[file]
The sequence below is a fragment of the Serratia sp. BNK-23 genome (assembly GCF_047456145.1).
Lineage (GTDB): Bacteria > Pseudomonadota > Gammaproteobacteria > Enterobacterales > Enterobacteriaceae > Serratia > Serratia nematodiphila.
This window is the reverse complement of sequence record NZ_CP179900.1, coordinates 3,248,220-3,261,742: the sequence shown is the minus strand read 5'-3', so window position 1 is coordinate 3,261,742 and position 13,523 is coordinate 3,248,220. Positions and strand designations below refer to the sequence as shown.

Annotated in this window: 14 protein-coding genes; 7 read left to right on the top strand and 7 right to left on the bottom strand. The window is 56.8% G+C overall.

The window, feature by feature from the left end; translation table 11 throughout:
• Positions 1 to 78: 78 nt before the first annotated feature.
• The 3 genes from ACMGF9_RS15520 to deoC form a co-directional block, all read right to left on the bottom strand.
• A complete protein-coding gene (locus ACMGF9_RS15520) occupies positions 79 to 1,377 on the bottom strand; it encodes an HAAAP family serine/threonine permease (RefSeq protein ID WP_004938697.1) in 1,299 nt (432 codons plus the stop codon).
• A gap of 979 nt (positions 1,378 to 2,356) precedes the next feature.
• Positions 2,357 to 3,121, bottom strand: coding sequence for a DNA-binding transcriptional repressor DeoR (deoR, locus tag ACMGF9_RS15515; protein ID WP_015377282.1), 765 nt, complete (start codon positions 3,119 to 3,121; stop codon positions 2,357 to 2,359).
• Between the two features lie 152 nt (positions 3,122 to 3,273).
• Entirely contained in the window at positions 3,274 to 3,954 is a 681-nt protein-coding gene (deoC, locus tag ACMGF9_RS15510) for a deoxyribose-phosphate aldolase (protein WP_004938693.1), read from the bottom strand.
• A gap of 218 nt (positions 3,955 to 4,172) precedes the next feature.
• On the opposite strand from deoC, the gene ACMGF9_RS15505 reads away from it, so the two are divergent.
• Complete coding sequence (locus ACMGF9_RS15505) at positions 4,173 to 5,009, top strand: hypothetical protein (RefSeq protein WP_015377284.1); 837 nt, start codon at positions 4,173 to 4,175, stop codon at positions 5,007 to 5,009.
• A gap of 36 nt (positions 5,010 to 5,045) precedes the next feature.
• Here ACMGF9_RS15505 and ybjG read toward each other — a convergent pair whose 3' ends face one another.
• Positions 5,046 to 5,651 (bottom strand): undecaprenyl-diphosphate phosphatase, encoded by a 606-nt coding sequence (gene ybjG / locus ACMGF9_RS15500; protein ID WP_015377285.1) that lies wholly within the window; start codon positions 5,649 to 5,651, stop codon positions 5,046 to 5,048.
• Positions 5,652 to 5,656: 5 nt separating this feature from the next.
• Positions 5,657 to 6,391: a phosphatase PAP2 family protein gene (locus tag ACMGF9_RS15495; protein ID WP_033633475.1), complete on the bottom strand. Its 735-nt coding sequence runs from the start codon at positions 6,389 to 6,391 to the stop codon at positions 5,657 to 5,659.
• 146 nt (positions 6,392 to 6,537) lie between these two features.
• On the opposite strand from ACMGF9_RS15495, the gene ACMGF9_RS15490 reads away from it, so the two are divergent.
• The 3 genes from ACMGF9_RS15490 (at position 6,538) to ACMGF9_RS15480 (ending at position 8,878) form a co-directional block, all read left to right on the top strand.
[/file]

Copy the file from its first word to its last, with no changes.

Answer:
The sequence below is a fragment of the Serratia sp. BNK-23 genome (assembly GCF_047456145.1).
Lineage (GTDB): Bacteria > Pseudomonadota > Gammaproteobacteria > Enterobacterales > Enterobacteriaceae > Serratia > Serratia nematodiphila.
This window is the reverse complement of sequence record NZ_CP179900.1, coordinates 3,248,220-3,261,742: the sequence shown is the minus strand read 5'-3', so window position 1 is coordinate 3,261,742 and position 13,523 is coordinate 3,248,220. Positions and strand designations below refer to the sequence as shown.

Annotated in this window: 14 protein-coding genes; 7 read left to right on the top strand and 7 right to left on the bottom strand. The window is 56.8% G+C overall.

The window, feature by feature from the left end; translation table 11 throughout:
• Positions 1 to 78: 78 nt before the first annotated feature.
• The 3 genes from ACMGF9_RS15520 to deoC form a co-directional block, all read right to left on the bottom strand.
• A complete protein-coding gene (locus ACMGF9_RS15520) occupies positions 79 to 1,377 on the bottom strand; it encodes an HAAAP family serine/threonine permease (RefSeq protein ID WP_004938697.1) in 1,299 nt (432 codons plus the stop codon).
• A gap of 979 nt (positions 1,378 to 2,356) precedes the next feature.
• Positions 2,357 to 3,121, bottom strand: coding sequence for a DNA-binding transcriptional repressor DeoR (deoR, locus tag ACMGF9_RS15515; protein ID WP_015377282.1), 765 nt, complete (start codon positions 3,119 to 3,121; stop codon positions 2,357 to 2,359).
• Between the two features lie 152 nt (positions 3,122 to 3,273).
• Entirely contained in the window at positions 3,274 to 3,954 is a 681-nt protein-coding gene (deoC, locus tag ACMGF9_RS15510) for a deoxyribose-phosphate aldolase (protein WP_004938693.1), read from the bottom strand.
• A gap of 218 nt (positions 3,955 to 4,172) precedes the next feature.
• On the opposite strand from deoC, the gene ACMGF9_RS15505 reads away from it, so the two are divergent.
• Complete coding sequence (locus ACMGF9_RS15505) at positions 4,173 to 5,009, top strand: hypothetical protein (RefSeq protein WP_015377284.1); 837 nt, start codon at positions 4,173 to 4,175, stop codon at positions 5,007 to 5,009.
• A gap of 36 nt (positions 5,010 to 5,045) precedes the next feature.
• Here ACMGF9_RS15505 and ybjG read toward each other — a convergent pair whose 3' ends face one another.
• Positions 5,046 to 5,651 (bottom strand): undecaprenyl-diphosphate phosphatase, encoded by a 606-nt coding sequence (gene ybjG / locus ACMGF9_RS15500; protein ID WP_015377285.1) that lies wholly within the window; start codon positions 5,649 to 5,651, stop codon positions 5,046 to 5,048.
• Positions 5,652 to 5,656: 5 nt separating this feature from the next.
• Positions 5,657 to 6,391: a phosphatase PAP2 family protein gene (locus tag ACMGF9_RS15495; protein ID WP_033633475.1), complete on the bottom strand. Its 735-nt coding sequence runs from the start codon at positions 6,389 to 6,391 to the stop codon at positions 5,657 to 5,659.
• 146 nt (positions 6,392 to 6,537) lie between these two features.
• On the opposite strand from ACMGF9_RS15495, the gene ACMGF9_RS15490 reads away from it, so the two are divergent.
• The 3 genes from ACMGF9_RS15490 (at position 6,538) to ACMGF9_RS15480 (ending at position 8,878) form a co-directional block, all read left to right on the top strand.